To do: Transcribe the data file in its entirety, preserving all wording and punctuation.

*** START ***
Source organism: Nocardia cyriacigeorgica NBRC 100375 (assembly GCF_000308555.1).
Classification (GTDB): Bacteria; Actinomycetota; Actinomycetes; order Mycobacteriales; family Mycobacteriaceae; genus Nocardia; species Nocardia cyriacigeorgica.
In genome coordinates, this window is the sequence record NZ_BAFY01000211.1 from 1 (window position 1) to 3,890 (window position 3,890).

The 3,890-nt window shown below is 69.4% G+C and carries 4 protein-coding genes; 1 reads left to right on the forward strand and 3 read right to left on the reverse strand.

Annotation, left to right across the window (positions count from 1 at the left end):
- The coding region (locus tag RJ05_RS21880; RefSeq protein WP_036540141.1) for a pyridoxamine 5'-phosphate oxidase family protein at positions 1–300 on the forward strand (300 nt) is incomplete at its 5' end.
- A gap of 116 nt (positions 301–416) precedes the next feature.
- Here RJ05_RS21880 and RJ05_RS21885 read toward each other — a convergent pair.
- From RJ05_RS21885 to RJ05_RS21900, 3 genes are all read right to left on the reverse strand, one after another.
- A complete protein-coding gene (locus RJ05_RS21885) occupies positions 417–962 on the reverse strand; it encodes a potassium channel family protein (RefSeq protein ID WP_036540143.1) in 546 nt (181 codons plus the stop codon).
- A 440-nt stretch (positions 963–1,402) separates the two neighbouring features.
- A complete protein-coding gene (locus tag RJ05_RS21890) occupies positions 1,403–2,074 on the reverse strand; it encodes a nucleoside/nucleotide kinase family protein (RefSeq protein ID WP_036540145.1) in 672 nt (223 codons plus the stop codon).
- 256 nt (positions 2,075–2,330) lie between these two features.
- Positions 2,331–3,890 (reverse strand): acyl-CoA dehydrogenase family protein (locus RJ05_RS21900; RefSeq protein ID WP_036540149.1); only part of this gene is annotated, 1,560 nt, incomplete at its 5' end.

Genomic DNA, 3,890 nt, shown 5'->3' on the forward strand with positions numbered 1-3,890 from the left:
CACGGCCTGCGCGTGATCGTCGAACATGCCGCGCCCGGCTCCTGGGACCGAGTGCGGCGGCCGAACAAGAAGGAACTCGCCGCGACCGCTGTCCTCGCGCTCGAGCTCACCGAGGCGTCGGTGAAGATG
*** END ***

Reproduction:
Source organism: Nocardia cyriacigeorgica NBRC 100375 (assembly GCF_000308555.1).
Classification (GTDB): Bacteria; Actinomycetota; Actinomycetes; order Mycobacteriales; family Mycobacteriaceae; genus Nocardia; species Nocardia cyriacigeorgica.
In genome coordinates, this window is the sequence record NZ_BAFY01000211.1 from 1 (window position 1) to 3,890 (window position 3,890).

The 3,890-nt window shown below is 69.4% G+C and carries 4 protein-coding genes; 1 reads left to right on the forward strand and 3 read right to left on the reverse strand.

Annotation, left to right across the window (positions count from 1 at the left end):
- The coding region (locus tag RJ05_RS21880; RefSeq protein WP_036540141.1) for a pyridoxamine 5'-phosphate oxidase family protein at positions 1–300 on the forward strand (300 nt) is incomplete at its 5' end.
- A gap of 116 nt (positions 301–416) precedes the next feature.
- Here RJ05_RS21880 and RJ05_RS21885 read toward each other — a convergent pair.
- From RJ05_RS21885 to RJ05_RS21900, 3 genes are all read right to left on the reverse strand, one after another.
- A complete protein-coding gene (locus RJ05_RS21885) occupies positions 417–962 on the reverse strand; it encodes a potassium channel family protein (RefSeq protein ID WP_036540143.1) in 546 nt (181 codons plus the stop codon).
- A 440-nt stretch (positions 963–1,402) separates the two neighbouring features.
- A complete protein-coding gene (locus tag RJ05_RS21890) occupies positions 1,403–2,074 on the reverse strand; it encodes a nucleoside/nucleotide kinase family protein (RefSeq protein ID WP_036540145.1) in 672 nt (223 codons plus the stop codon).
- 256 nt (positions 2,075–2,330) lie between these two features.
- Positions 2,331–3,890 (reverse strand): acyl-CoA dehydrogenase family protein (locus RJ05_RS21900; RefSeq protein ID WP_036540149.1); only part of this gene is annotated, 1,560 nt, incomplete at its 5' end.

Genomic DNA, 3,890 nt, shown 5'->3' on the forward strand with positions numbered 1-3,890 from the left:
CACGGCCTGCGCGTGATCGTCGAACATGCCGCGCCCGGCTCCTGGGACCGAGTGCGGCGGCCGAACAAGAAGGAACTCGCCGCGACCGCTGTCCTCGCGCTCGAGCTCACCGAGGCGTCGGTGAAGATG